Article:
'The day before we will fly, we will be there, they will realise it's Europe and they can concentrate 100 per cent. I'm expecting that they will be focused. We will have to start thinking of it as a great competition, with good teams and we will try to do our best.'

The Europa League is one of two trophies Chelsea can realistically still win this term; they began the season in contention for seven. They sit third, 16 points behind leaders Manchester United with 12 games to play in the Barclays Premier League, but remain in the FA Cup.

The next four matches are key for Chelsea's season and could lift the mood at Stamford Bridge, by changing perceptions of Benitez's reign, which has been unpopular from the start.

On a roll: Chelsea head to Sparta Prague this week for their Europa League clash

On a roll: Chelsea head to Sparta Prague this week for their Europa League clash

Should Chelsea advance to the Europa League last 16, at the expense of Sparta Prague, beat Brentford in the FA Cup fourth round replay and win at Manchester City, cutting the deficit to the second-placed Premier League champions to one point, Benitez will be able to demonstrate progress.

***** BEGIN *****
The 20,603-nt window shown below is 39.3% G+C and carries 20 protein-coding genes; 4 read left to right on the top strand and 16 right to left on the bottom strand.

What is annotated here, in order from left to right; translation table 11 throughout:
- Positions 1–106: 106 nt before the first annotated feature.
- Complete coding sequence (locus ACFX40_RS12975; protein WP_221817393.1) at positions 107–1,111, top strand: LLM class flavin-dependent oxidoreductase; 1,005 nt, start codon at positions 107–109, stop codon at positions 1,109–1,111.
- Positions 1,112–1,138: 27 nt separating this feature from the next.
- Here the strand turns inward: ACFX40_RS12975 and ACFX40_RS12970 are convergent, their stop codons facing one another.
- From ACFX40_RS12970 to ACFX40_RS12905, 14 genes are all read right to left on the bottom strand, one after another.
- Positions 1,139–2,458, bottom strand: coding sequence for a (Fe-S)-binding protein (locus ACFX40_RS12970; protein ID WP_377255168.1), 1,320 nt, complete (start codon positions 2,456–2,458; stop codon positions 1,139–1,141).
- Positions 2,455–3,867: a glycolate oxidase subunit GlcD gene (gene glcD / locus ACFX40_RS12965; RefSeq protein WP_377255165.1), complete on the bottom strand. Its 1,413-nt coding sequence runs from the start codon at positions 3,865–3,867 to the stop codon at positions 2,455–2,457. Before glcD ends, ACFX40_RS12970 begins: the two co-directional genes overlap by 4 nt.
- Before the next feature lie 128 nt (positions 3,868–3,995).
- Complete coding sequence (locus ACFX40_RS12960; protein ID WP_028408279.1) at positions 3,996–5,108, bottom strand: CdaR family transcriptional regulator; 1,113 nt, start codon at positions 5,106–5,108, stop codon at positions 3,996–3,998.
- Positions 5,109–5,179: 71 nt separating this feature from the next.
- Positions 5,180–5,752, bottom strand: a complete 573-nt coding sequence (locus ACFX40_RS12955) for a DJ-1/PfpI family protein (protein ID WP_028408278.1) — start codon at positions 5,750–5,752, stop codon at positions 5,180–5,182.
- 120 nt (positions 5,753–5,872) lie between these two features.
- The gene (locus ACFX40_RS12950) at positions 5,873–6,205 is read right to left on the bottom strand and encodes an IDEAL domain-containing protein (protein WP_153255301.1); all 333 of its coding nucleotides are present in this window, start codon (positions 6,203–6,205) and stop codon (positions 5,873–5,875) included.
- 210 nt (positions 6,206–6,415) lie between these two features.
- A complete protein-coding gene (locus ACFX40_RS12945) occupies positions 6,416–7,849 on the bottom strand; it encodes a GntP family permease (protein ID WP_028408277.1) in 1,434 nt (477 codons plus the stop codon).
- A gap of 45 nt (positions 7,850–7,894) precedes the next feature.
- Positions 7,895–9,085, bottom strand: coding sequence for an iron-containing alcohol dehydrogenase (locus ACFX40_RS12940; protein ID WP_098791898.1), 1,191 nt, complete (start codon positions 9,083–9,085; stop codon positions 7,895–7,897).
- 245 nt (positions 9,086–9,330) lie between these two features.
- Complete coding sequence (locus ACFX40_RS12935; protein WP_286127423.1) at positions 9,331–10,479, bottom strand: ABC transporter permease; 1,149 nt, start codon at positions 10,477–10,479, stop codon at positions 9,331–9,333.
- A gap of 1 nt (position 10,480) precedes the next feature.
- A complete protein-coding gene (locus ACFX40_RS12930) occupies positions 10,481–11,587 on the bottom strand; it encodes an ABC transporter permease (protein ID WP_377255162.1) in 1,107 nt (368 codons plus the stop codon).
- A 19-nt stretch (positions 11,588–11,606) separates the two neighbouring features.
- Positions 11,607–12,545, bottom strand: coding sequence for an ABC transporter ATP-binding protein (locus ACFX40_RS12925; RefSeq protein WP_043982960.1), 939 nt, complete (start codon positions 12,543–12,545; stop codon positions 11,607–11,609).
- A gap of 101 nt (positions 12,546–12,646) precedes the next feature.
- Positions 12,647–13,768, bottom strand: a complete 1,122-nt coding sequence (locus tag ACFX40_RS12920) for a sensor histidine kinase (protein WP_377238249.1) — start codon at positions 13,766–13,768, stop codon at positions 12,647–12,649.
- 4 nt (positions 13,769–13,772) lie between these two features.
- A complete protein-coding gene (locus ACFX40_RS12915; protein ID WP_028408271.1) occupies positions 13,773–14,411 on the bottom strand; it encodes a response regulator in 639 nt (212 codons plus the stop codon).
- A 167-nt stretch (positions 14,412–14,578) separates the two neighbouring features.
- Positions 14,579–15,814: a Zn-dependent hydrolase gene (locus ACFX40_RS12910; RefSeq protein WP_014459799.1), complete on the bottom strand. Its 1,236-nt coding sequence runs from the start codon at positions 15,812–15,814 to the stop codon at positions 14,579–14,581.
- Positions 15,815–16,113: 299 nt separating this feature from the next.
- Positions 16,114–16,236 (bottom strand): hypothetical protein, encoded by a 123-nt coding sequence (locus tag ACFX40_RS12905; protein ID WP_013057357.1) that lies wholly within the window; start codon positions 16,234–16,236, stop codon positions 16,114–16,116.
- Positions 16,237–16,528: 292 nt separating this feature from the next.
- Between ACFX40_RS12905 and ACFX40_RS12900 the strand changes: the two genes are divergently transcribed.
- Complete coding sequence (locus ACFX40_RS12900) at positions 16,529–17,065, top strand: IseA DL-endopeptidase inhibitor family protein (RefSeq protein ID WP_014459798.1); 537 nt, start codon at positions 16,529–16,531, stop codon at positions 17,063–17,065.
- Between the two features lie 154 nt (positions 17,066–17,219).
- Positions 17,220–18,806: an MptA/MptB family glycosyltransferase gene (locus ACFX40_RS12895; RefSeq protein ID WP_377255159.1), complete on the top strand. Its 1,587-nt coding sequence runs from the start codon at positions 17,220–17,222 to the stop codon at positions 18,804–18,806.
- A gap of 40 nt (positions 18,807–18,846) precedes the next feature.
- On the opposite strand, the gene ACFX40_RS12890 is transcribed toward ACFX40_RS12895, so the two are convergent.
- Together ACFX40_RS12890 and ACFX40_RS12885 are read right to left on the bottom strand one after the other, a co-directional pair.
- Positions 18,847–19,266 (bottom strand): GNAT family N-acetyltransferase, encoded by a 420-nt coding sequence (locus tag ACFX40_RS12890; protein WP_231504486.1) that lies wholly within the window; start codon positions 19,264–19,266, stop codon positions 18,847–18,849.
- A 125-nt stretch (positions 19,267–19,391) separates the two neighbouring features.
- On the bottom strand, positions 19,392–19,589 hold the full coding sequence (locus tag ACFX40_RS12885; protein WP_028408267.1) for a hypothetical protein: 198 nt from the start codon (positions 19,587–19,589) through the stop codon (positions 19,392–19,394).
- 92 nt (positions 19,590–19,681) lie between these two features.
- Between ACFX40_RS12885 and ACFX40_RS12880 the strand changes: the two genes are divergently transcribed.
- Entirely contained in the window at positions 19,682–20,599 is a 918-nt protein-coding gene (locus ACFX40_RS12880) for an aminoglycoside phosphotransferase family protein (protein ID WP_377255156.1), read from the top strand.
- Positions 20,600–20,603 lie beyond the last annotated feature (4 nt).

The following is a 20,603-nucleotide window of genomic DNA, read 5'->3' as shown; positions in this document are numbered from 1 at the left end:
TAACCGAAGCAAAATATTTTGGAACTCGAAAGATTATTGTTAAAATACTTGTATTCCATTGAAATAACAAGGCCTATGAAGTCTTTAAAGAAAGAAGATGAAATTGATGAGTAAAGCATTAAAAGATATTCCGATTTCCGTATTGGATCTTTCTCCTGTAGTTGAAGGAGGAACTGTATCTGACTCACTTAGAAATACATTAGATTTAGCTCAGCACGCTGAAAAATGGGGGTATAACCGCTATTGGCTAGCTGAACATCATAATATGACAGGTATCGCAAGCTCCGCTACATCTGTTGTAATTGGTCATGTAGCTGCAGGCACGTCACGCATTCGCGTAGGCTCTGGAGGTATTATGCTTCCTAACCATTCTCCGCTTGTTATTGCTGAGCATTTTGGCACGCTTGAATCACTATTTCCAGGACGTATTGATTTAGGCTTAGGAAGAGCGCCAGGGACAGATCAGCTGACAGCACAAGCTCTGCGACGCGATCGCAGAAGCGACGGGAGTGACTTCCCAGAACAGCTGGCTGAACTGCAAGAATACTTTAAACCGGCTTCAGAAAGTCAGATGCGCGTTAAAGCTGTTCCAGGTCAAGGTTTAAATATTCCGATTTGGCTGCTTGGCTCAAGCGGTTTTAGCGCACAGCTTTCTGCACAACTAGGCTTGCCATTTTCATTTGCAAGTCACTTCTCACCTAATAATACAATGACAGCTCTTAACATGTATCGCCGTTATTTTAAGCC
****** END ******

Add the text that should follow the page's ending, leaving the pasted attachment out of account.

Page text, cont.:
Benitez is unfazed at the prospect of regular Thursday and Sunday fixtures which Europa League progress dictates, although it does limit the amount of time he has to work with his squad.

'Two games a week we can manage, if we have enough bodies,' added the Spaniard, who won the UEFA Cup with Valencia and Champions League with Liverpool. 'Normally when you want to improve your team tactically, you push them. But in this situation you can't because if you push them too much they will be tired. The balance is quite difficult.

'The day after a game you have a light training session. The second day is before the game, so you have a light training session. Then you have to play. That means when you try to do your tactical adjustments, your preparation, you cannot do too much.'

The Walcott should copy Thierry Henry – Martin Keown

Walcott should learn from the master… when Henry was in the zone there was no stopping him

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UPDATED:

23:35 GMT, 30 December 2012

When Thierry Henry was in the zone, he was driven, there was a real fierce determination about him.